APut 05/18 0241 Pires Interview SPOKANE, Wash. (AP) -- Robert Pires says he joined up with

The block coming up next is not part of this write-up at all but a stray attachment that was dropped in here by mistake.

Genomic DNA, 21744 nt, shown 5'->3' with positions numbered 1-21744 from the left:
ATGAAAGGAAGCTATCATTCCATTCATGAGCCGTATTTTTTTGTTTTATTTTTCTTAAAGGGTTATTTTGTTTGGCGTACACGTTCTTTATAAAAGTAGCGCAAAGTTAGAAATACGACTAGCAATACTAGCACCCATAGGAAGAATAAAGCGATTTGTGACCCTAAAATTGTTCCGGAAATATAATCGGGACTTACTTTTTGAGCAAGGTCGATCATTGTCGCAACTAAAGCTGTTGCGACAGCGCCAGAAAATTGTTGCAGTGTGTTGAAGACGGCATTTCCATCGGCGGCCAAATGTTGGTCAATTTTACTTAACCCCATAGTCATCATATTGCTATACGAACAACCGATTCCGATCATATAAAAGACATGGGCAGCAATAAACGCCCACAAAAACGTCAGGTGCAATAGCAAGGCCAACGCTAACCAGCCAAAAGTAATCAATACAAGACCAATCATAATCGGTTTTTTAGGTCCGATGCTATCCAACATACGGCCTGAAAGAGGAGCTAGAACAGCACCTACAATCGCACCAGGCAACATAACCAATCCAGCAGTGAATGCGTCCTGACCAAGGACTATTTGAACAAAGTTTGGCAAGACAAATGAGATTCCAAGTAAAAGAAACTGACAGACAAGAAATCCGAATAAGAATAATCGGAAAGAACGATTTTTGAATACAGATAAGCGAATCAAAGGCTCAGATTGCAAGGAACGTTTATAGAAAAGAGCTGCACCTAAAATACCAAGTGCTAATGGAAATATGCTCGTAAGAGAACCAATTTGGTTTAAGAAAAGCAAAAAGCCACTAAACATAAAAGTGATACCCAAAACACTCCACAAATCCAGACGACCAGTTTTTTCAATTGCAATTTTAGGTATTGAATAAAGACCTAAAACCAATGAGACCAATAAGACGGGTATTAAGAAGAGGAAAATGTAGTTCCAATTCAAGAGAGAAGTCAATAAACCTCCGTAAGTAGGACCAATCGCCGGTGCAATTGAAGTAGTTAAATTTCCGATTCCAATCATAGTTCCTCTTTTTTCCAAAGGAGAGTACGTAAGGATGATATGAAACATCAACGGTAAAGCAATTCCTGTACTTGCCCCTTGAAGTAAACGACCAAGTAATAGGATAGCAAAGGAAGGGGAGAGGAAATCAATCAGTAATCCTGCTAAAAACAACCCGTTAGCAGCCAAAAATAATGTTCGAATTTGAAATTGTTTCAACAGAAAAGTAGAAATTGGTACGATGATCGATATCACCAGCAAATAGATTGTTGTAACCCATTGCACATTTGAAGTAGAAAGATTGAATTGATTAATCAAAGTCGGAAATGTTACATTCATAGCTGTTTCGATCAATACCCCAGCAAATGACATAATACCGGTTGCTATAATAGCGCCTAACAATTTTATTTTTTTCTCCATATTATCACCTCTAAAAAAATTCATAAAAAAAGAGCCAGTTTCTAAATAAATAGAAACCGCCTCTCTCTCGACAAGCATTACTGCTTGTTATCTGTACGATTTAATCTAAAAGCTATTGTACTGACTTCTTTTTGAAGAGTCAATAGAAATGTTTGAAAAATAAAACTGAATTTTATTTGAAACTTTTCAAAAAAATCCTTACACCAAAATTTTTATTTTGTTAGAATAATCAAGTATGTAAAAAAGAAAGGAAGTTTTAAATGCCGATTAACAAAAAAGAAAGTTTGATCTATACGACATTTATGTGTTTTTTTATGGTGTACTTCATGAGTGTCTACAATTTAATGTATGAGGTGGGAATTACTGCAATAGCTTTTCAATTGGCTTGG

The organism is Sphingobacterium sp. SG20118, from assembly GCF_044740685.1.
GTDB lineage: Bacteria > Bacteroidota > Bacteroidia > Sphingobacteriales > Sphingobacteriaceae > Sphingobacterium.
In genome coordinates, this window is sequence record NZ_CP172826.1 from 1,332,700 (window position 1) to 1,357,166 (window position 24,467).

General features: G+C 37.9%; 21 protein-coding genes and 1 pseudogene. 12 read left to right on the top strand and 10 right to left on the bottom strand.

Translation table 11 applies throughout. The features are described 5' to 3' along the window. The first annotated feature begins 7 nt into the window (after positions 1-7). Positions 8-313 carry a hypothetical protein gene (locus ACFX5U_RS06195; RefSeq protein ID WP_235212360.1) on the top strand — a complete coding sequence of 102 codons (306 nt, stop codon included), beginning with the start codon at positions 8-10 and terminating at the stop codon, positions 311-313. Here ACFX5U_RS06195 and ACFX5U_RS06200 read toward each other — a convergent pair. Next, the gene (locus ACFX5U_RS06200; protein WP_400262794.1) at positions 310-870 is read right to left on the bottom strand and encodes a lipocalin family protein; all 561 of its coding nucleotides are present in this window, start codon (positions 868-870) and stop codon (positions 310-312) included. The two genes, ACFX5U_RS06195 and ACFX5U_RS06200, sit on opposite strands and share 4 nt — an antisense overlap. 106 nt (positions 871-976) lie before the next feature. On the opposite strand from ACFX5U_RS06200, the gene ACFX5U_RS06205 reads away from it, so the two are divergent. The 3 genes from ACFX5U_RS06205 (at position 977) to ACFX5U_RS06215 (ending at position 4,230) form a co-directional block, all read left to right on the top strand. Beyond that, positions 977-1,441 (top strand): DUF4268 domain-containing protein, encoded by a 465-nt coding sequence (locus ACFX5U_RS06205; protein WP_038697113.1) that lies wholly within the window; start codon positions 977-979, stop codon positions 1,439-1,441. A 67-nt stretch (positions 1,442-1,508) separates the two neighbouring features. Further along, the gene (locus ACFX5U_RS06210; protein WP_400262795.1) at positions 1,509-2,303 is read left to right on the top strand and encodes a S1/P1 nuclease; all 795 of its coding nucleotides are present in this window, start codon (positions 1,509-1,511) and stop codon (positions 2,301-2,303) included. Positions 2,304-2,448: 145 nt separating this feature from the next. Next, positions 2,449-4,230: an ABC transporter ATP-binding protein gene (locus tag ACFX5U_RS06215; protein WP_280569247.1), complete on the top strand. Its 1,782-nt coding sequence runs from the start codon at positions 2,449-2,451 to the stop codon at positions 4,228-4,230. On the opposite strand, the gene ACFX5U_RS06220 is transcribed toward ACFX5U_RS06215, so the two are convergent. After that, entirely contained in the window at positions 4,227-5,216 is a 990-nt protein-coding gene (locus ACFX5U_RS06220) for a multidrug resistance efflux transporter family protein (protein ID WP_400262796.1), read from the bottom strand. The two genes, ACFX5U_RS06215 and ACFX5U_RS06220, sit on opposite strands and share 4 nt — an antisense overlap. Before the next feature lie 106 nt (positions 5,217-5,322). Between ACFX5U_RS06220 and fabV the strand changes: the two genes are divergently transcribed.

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APut 05/18 0241 Pires Interview SPOKANE, Wash. (AP) -- Robert Pires says he joined up with the Aryan Nations white supremacist church as a mercenary and later turned himself in because he didn't want innocent people killed. Pires himself was sentenced last week to life in prison for the murder of a Baltimore man in northern Idaho. He also has received state and federal sentences of as long as 20 years for his role in bombings in Coeur d'Alene, Idaho, as well as for counterfeiting and attempted bank robbery. Pires talked to The Spokesman-Review newspaper in April at the Latah County Jail in Moscow, Idaho, where he was held from his arrest last October through early last week. The newspaper said Saturday that the interview was granted on the condition that his comments wouldn't be published until after Pires's sentencing was complete. One of his major early memories, Pires said, was learning at the age of 4 that he was adopted. "It really upset me," he said. "It seemed like my parents didn't care because I wasn't really theirs." Pires' adoptive father was a strict Seventh-Day Adventist who served a number of schools Pires attended as a child, either as a teacher or principal. His early years were spent in Maryland, and the family lived in Bermuda at one point. When Robert was a teen-ager, the family moved to Mountain View, Calif. Pires discovered marijuana and alcohol. He was expelled after stealing his father's car and destroying school property. It was the start of an arduous adolescence. "I always felt as though I was in another world inside the regular world," he said. "There was the other world and I just leapt for it." When the family moved to another California city, Robert was expelled from school for striking a vice principal. He moved to an alternative high school, but dropped out in his senior year. With money borrowed from his grandmother, he bought his first car. He said he sold drugs to pay her back. In 1983, Pires was arrested in Santa Barbara for burglary and enrolled in an alcohol-rehabilitation program. He finished rehabilitation, borrowed money from his grandmother and rode a bus back to Maryland, where his family had moved. There he enrolled in another alcohol treatment program. In February 1984, Pires burglarized the homes of family friends and took eight firearms. Convicted, he was sentenced to 16 months in jail. When he got out, he took 11 firearms from his landlord and headed for Idaho. Pires said he went to the Rev. Richard Butler's compound in Hayden Lake, Idaho, to be a mercenary, not because he believed in Butler's neo-Nazi teachings. "I figured I would make $25,000 a year, fight for what I believe in and pay people back," Pires said. Authorities say Pires was the getaway driver on the day that Kenneth Shray was killed last August in Bonner County, north of Coeur d'Alene. Aryan Nations members believed Shray was a police informer, Pires' lawyer said last week, and Pires didn't know the others planned to do more than beat up Shray. Pires, 22, said he was the one who persuaded Ed Hawley and David Dorr, other members of a group that called itself Order II, not to kill a Roman Catholic priest who heads the Kootenai County Task Force on Human Relations. Pires said Hawley wanted to leave a bomb at the Rev. Bill Wassmuth's front door last Sept. 15, then ring the doorbell. Pires said he convinced Hawley not to put it right in front of the door. The bomb went off 20 feet from the priest and he was uninjured. Later, after another series of bombings in Coeur d'Alene, which were intended to provide a screen for bank robberies, Pires said he sat in on a session at which Dorr and Hawley planned other murders. Hawley wanted to go to Wassmuth's home and "blow him away," Pires said. Pires said he decided to surrender then. First, he took a brief trip to Seattle. "I shouldn't have come back," Pires said. "I shouldn't have said anything, then we'd see how many people would have been killed." His plea bargain includes provisions that his sentences will run concurrently, that he'll testify against white supremacists and that he will be included in the federal government's witness-protection program. Last page !

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